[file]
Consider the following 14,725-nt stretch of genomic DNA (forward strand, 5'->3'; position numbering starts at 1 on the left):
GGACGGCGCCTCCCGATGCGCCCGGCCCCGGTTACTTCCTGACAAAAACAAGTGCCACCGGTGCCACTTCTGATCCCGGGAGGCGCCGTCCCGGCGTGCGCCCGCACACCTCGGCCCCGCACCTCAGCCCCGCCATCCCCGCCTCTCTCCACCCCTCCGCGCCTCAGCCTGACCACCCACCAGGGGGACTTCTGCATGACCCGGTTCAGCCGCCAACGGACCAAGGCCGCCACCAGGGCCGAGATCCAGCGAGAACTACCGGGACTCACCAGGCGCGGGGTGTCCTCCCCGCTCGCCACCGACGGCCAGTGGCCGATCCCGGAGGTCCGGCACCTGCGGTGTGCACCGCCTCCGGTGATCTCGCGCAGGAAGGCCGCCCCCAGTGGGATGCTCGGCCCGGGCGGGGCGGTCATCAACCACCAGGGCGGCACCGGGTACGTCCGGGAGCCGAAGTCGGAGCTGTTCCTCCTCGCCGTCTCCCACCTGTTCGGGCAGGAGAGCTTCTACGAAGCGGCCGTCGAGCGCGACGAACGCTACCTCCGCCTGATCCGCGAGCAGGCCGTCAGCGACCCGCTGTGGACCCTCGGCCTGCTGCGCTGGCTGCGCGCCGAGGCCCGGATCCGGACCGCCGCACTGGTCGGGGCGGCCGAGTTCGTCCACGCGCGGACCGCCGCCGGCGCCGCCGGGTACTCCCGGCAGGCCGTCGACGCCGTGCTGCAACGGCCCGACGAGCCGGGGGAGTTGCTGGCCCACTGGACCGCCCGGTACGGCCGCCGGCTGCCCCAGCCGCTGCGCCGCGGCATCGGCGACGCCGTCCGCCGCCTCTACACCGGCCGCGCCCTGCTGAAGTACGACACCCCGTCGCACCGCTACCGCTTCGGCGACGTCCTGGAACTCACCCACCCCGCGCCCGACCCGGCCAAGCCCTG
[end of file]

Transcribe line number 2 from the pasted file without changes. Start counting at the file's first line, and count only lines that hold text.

GGACGGCGCCTCCCGATGCGCCCGGCCCCGGTTACTTCCTGACAAAAACAAGTGCCACCGGTGCCACTTCTGATCCCGGGAGGCGCCGTCCCGGCGTGCGCCCGCACACCTCGGCCCCGCACCTCAGCCCCGCCATCCCCGCCTCTCTCCACCCCTCCGCGCCTCAGCCTGACCACCCACCAGGGGGACTTCTGCATGACCCGGTTCAGCCGCCAACGGACCAAGGCCGCCACCAGGGCCGAGATCCAGCGAGAACTACCGGGACTCACCAGGCGCGGGGTGTCCTCCCCGCTCGCCACCGACGGCCAGTGGCCGATCCCGGAGGTCCGGCACCTGCGGTGTGCACCGCCTCCGGTGATCTCGCGCAGGAAGGCCGCCCCCAGTGGGATGCTCGGCCCGGGCGGGGCGGTCATCAACCACCAGGGCGGCACCGGGTACGTCCGGGAGCCGAAGTCGGAGCTGTTCCTCCTCGCCGTCTCCCACCTGTTCGGGCAGGAGAGCTTCTACGAAGCGGCCGTCGAGCGCGACGAACGCTACCTCCGCCTGATCCGCGAGCAGGCCGTCAGCGACCCGCTGTGGACCCTCGGCCTGCTGCGCTGGCTGCGCGCCGAGGCCCGGATCCGGACCGCCGCACTGGTCGGGGCGGCCGAGTTCGTCCACGCGCGGACCGCCGCCGGCGCCGCCGGGTACTCCCGGCAGGCCGTCGACGCCGTGCTGCAACGGCCCGACGAGCCGGGGGAGTTGCTGGCCCACTGGACCGCCCGGTACGGCCGCCGGCTGCCCCAGCCGCTGCGCCGCGGCATCGGCGACGCCGTCCGCCGCCTCTACACCGGCCGCGCCCTGCTGAAGTACGACACCCCGTCGCACCGCTACCGCTTCGGCGACGTCCTGGAACTCACCCACCCCGCGCCCGACCCGGCCAAGCCCTG